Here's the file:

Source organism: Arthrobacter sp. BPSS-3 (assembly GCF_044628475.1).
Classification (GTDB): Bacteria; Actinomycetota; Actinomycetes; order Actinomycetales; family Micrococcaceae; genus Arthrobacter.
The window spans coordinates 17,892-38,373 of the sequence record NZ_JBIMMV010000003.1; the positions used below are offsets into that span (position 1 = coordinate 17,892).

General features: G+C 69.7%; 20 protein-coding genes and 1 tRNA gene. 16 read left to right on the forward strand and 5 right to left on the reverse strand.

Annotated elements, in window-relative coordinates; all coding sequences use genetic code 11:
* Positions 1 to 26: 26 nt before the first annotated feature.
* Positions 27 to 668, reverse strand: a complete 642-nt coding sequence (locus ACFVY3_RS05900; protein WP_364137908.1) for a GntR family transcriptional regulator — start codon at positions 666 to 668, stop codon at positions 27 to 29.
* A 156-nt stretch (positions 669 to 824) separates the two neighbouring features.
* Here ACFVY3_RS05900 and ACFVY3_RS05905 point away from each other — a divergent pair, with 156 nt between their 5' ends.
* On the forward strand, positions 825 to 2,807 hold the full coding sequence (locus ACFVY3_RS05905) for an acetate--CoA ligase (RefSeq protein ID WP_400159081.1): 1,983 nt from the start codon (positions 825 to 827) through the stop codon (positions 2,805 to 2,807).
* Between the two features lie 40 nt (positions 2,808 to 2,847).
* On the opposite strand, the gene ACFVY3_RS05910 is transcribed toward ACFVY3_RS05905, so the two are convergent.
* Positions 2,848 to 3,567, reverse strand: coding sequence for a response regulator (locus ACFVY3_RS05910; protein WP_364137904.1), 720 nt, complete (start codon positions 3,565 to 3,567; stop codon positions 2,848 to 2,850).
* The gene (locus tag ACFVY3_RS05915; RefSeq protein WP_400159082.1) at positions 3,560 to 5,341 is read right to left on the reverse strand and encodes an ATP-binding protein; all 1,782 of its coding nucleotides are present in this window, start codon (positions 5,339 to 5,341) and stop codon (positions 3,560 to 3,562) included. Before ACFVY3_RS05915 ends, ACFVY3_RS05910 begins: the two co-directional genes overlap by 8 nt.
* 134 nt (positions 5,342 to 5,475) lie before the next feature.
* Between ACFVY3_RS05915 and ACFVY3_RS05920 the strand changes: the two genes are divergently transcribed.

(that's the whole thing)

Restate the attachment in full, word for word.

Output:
Source organism: Arthrobacter sp. BPSS-3 (assembly GCF_044628475.1).
Classification (GTDB): Bacteria; Actinomycetota; Actinomycetes; order Actinomycetales; family Micrococcaceae; genus Arthrobacter.
The window spans coordinates 17,892-38,373 of the sequence record NZ_JBIMMV010000003.1; the positions used below are offsets into that span (position 1 = coordinate 17,892).

General features: G+C 69.7%; 20 protein-coding genes and 1 tRNA gene. 16 read left to right on the forward strand and 5 right to left on the reverse strand.

Annotated elements, in window-relative coordinates; all coding sequences use genetic code 11:
* Positions 1 to 26: 26 nt before the first annotated feature.
* Positions 27 to 668, reverse strand: a complete 642-nt coding sequence (locus ACFVY3_RS05900; protein WP_364137908.1) for a GntR family transcriptional regulator — start codon at positions 666 to 668, stop codon at positions 27 to 29.
* A 156-nt stretch (positions 669 to 824) separates the two neighbouring features.
* Here ACFVY3_RS05900 and ACFVY3_RS05905 point away from each other — a divergent pair, with 156 nt between their 5' ends.
* On the forward strand, positions 825 to 2,807 hold the full coding sequence (locus ACFVY3_RS05905) for an acetate--CoA ligase (RefSeq protein ID WP_400159081.1): 1,983 nt from the start codon (positions 825 to 827) through the stop codon (positions 2,805 to 2,807).
* Between the two features lie 40 nt (positions 2,808 to 2,847).
* On the opposite strand, the gene ACFVY3_RS05910 is transcribed toward ACFVY3_RS05905, so the two are convergent.
* Positions 2,848 to 3,567, reverse strand: coding sequence for a response regulator (locus ACFVY3_RS05910; protein WP_364137904.1), 720 nt, complete (start codon positions 3,565 to 3,567; stop codon positions 2,848 to 2,850).
* The gene (locus tag ACFVY3_RS05915; RefSeq protein WP_400159082.1) at positions 3,560 to 5,341 is read right to left on the reverse strand and encodes an ATP-binding protein; all 1,782 of its coding nucleotides are present in this window, start codon (positions 5,339 to 5,341) and stop codon (positions 3,560 to 3,562) included. Before ACFVY3_RS05915 ends, ACFVY3_RS05910 begins: the two co-directional genes overlap by 8 nt.
* 134 nt (positions 5,342 to 5,475) lie before the next feature.
* Between ACFVY3_RS05915 and ACFVY3_RS05920 the strand changes: the two genes are divergently transcribed.